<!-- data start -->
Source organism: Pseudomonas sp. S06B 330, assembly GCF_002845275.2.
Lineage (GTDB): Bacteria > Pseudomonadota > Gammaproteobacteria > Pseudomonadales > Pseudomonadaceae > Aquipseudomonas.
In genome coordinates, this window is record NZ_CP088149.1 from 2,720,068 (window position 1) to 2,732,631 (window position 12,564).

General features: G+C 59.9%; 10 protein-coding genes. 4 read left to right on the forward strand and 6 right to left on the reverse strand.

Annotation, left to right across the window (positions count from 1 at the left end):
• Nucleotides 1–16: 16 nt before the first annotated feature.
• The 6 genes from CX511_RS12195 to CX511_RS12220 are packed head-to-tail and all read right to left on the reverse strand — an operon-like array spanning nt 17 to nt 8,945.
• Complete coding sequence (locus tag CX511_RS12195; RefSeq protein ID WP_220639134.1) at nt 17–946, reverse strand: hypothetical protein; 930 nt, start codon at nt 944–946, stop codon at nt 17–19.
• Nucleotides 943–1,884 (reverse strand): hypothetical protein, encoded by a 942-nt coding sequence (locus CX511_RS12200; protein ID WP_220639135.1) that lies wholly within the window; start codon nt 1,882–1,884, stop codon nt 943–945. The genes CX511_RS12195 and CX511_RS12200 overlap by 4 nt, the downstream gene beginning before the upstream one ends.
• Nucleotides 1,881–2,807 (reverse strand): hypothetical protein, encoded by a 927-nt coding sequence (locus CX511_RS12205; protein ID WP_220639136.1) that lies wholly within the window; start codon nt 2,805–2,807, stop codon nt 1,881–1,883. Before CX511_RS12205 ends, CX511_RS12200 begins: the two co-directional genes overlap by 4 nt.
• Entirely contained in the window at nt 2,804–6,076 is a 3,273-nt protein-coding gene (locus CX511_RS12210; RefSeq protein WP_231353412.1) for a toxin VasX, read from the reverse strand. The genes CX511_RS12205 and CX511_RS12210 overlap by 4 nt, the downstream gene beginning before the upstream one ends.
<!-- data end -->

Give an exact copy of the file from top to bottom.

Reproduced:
Source organism: Pseudomonas sp. S06B 330, assembly GCF_002845275.2.
Lineage (GTDB): Bacteria > Pseudomonadota > Gammaproteobacteria > Pseudomonadales > Pseudomonadaceae > Aquipseudomonas.
In genome coordinates, this window is record NZ_CP088149.1 from 2,720,068 (window position 1) to 2,732,631 (window position 12,564).

General features: G+C 59.9%; 10 protein-coding genes. 4 read left to right on the forward strand and 6 right to left on the reverse strand.

Annotation, left to right across the window (positions count from 1 at the left end):
• Nucleotides 1–16: 16 nt before the first annotated feature.
• The 6 genes from CX511_RS12195 to CX511_RS12220 are packed head-to-tail and all read right to left on the reverse strand — an operon-like array spanning nt 17 to nt 8,945.
• Complete coding sequence (locus tag CX511_RS12195; RefSeq protein ID WP_220639134.1) at nt 17–946, reverse strand: hypothetical protein; 930 nt, start codon at nt 944–946, stop codon at nt 17–19.
• Nucleotides 943–1,884 (reverse strand): hypothetical protein, encoded by a 942-nt coding sequence (locus CX511_RS12200; protein ID WP_220639135.1) that lies wholly within the window; start codon nt 1,882–1,884, stop codon nt 943–945. The genes CX511_RS12195 and CX511_RS12200 overlap by 4 nt, the downstream gene beginning before the upstream one ends.
• Nucleotides 1,881–2,807 (reverse strand): hypothetical protein, encoded by a 927-nt coding sequence (locus CX511_RS12205; protein ID WP_220639136.1) that lies wholly within the window; start codon nt 2,805–2,807, stop codon nt 1,881–1,883. Before CX511_RS12205 ends, CX511_RS12200 begins: the two co-directional genes overlap by 4 nt.
• Entirely contained in the window at nt 2,804–6,076 is a 3,273-nt protein-coding gene (locus CX511_RS12210; RefSeq protein WP_231353412.1) for a toxin VasX, read from the reverse strand. The genes CX511_RS12205 and CX511_RS12210 overlap by 4 nt, the downstream gene beginning before the upstream one ends.